John Corcoran corcoran at buffalo.edu
Thu Nov 10 14:18:00 EST 2005

Alonzo Church (1956, 6) wrote: "We shall say that a name denotes or
names its denotation and expresses its sense. Or less explicitly we may
speak of a name just as having a certain denotation and having a certain
sense.  Of the sense we say that it determines its denotation, or is a
concept of the denotation."
I would modify this as follows [the changes are bracketed]: "We shall
say that a name denotes or names its denotation [or denotations, if any]
and expresses its sense [or senses]. Or less explicitly we may speak of
a name just as having a certain [entity or certain entities as its]
denotation [or denotations] and having a certain [concept or certain
concepts as its sense or senses].  Of [each] sense we say that it
determines or is a concept of the [entity or entities denoted by the
name or names that express it]." The only changes made are those
necessary to make room for semantic ambiguity and to avoid the
inadvertent and incoherent suggestion that senses denote. - John
Corcoran, 2005.

Friday, November 11, 2005
4:30 -6:00-P.M.
141 Park Hall

CO-SPONSOR: The C. S. Peirce Professorship in American Philosophy.

SPEAKER: Daniel Merrill, Philosophy. Oberlin College.
TITLE: De Morgan's Numerically Definite Syllogism. 

ABSTRACT: Augustus De Morgan's numerically definite syllogism (NDS) is
one of the most striking, if least-known, of the eight innovations in
his Formal Logic (1847). It comes in two forms. A simple numerical
example of the NDS is this: There are exactly 10 Ys; at least 7 Xs are
Ys and at least 5 Zs are Ys; therefore, at least 2 Xs are Zs. A
percentage example is: Most Ys are Xs and most Ys are Zs; therefore,
some Xs are Zs. This paper will (1) explain the basic forms of the NDS,
including some that are rather complex, and outline De Morgan's
justifications for them. It will then (2) show how he deduces the
traditional syllogistic laws from them and (3) how they were involved in
his controversy with Sir William Hamilton over the quantification of the
predicate. It will next (4) consider the claim, by De Morgan's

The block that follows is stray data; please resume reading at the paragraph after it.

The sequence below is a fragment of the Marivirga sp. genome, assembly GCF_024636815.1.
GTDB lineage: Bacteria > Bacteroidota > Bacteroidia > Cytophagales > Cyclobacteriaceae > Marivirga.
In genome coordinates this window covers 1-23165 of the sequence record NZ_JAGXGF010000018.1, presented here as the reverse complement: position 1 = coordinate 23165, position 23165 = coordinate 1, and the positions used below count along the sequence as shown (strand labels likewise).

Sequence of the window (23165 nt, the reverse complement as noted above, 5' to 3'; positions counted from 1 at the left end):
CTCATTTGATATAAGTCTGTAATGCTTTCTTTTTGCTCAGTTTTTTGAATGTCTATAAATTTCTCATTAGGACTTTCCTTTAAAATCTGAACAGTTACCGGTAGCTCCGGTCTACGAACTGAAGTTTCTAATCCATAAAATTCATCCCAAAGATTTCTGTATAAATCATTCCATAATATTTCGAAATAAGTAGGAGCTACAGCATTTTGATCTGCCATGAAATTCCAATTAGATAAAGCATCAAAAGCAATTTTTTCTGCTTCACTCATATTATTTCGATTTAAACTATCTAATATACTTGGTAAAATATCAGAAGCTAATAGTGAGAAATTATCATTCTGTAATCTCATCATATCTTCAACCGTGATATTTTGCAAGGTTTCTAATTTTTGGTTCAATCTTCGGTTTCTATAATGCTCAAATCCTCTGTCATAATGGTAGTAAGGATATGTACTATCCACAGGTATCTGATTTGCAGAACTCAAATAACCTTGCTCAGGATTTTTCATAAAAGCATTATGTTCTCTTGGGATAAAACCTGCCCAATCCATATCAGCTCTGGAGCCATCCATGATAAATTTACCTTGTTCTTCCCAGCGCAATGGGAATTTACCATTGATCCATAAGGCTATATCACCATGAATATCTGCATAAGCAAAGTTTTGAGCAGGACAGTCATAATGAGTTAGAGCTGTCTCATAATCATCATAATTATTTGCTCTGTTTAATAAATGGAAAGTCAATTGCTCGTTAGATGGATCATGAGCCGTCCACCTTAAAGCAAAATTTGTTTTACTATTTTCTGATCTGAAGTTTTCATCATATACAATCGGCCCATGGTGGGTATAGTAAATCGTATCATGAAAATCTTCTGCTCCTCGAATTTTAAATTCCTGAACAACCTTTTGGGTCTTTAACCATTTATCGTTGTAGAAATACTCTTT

contemporary Henry Mansel, that the NDS is part of arithmetic, and not
of "formal" logic. De Morgan's response to this objection will help to
illuminate his idiosyncratic conception of the form-matter distinction
in logic. The paper will conclude by (5) considering whether, in more
modern terms, the NDS should be considered a part of formal logic.

BIOGRAPHICAL NOTE:  Daniel Merrill was born and raised in South Bend,
Indiana, where he was educated in the public schools. He attended
Princeton University, from which he graduated cum laude in 1954 with a
major in mathematics. His adviser was Alonzo Church. By that time his
interests had changed. He received his Ph.D. in philosophy from the
University of Minnesota in 1962, with a dissertation on the distinction
between logical and descriptive constants. In 1998, he retired as
Professor Emeritus of Philosophy at Oberlin College after teaching there
for 36 years. Most of his published research is on the early history of
mathematical logic, with an emphasis on the logic of relations as well
as on De Morgan and Peirce. An ACLS grant allowed him to do the research
on the De Morgan papers that resulted in his 1990 book, Augustus De
Morgan and the Logic of Relations. His article on De Morgan's
lattice-theoretical formulation of Boolean algebra appeared this summer
in HPL. He has also worked on Peirce's logic of relations, especially
the relationship between that logic and De Morgan's logic of relations.


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